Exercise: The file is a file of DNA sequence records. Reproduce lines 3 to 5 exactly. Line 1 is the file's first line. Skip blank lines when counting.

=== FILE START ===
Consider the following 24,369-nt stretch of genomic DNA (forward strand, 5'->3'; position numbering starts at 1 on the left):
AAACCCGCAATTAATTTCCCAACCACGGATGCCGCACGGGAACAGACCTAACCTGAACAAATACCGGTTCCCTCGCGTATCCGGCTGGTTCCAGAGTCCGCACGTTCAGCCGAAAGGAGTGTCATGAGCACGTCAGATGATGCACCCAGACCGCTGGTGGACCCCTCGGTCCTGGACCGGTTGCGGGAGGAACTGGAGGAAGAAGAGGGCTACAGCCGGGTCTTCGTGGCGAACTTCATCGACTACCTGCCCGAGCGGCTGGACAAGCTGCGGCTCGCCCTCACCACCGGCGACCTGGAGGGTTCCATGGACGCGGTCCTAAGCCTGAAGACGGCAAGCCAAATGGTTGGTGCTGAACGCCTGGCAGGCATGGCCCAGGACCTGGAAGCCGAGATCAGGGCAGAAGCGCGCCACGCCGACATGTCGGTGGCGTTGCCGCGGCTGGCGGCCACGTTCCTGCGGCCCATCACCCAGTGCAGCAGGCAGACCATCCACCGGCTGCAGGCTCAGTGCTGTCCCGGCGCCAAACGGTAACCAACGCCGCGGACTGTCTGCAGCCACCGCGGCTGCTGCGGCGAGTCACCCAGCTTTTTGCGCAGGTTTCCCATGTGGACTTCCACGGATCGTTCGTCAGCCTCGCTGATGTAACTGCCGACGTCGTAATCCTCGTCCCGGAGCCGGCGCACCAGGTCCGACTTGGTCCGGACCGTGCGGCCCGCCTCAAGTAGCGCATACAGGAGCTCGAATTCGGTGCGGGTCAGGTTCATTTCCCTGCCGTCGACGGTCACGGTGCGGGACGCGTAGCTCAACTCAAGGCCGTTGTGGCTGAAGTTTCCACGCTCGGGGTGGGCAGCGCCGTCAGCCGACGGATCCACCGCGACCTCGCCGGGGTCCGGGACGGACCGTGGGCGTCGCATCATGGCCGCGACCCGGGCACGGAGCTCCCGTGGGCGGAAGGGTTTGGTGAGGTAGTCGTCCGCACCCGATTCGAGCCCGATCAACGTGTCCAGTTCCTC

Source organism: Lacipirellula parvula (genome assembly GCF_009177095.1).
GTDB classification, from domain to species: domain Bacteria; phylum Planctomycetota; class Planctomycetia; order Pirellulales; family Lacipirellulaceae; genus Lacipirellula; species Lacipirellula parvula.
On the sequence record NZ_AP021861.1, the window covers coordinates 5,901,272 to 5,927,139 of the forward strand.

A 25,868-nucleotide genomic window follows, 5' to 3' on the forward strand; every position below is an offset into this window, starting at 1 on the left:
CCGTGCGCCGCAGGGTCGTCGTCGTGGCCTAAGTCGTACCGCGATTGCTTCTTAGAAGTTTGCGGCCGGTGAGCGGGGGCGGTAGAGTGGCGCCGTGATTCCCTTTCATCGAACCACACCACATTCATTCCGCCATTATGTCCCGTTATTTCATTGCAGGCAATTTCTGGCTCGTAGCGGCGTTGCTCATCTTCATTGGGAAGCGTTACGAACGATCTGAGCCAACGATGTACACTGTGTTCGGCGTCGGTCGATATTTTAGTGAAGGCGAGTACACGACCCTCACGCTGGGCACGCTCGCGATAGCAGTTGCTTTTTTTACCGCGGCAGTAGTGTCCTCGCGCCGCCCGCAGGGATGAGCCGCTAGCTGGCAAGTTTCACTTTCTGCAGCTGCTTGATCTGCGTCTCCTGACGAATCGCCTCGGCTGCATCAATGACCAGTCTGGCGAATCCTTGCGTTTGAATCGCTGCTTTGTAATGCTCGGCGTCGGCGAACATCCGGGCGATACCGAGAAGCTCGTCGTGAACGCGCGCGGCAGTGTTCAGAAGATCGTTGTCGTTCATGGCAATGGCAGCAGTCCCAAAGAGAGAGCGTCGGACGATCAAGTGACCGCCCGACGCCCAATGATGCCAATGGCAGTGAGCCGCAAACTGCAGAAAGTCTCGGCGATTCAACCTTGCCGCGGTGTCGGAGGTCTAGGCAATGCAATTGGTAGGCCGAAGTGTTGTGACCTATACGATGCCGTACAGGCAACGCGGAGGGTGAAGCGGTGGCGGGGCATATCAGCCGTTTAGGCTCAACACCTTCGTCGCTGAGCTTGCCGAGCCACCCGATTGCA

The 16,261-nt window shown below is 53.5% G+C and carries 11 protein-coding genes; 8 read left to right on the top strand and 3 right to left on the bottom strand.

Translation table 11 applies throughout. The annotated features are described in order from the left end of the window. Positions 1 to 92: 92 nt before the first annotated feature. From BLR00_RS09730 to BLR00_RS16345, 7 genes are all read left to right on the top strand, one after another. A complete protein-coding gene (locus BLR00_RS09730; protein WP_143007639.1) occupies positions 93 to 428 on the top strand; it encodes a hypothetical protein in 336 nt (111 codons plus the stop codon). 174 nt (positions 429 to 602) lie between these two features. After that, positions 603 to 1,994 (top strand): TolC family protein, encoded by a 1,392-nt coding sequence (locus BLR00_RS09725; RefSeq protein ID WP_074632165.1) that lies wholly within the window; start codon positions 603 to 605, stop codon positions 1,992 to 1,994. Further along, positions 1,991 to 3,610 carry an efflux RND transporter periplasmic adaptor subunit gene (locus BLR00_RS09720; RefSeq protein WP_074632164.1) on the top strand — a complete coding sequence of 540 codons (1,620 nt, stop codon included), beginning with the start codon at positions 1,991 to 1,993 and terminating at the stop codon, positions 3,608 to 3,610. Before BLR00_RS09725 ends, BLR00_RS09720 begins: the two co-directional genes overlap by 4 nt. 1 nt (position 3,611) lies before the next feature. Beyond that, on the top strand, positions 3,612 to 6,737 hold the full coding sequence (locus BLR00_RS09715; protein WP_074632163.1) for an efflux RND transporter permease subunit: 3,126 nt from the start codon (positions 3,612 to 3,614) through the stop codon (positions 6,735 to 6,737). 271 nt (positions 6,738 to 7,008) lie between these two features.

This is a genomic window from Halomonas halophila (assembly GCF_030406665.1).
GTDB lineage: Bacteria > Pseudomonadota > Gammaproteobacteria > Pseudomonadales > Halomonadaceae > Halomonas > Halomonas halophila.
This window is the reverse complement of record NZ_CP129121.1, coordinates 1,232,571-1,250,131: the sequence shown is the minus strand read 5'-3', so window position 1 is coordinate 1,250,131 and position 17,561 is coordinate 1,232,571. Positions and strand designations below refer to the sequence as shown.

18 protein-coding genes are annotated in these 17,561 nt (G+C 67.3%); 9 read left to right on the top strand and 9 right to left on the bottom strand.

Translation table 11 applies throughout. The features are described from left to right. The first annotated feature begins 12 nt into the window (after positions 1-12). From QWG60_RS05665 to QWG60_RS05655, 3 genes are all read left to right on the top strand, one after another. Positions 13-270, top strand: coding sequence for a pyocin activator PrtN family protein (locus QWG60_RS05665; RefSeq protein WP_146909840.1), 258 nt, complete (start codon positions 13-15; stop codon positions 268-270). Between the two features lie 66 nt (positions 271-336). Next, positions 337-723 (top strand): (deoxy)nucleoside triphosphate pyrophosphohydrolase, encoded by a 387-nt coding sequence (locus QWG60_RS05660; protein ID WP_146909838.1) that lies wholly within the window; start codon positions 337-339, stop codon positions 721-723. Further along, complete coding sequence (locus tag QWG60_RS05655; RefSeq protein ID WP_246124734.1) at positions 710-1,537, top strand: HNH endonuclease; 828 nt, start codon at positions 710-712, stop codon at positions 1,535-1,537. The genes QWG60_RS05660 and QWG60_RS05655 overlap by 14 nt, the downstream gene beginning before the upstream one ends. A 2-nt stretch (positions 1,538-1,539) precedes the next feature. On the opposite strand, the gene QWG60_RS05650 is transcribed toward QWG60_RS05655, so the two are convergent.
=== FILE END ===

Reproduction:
Source organism: Lacipirellula parvula (genome assembly GCF_009177095.1).
GTDB classification, from domain to species: domain Bacteria; phylum Planctomycetota; class Planctomycetia; order Pirellulales; family Lacipirellulaceae; genus Lacipirellula; species Lacipirellula parvula.
On the sequence record NZ_AP021861.1, the window covers coordinates 5,901,272 to 5,927,139 of the forward strand.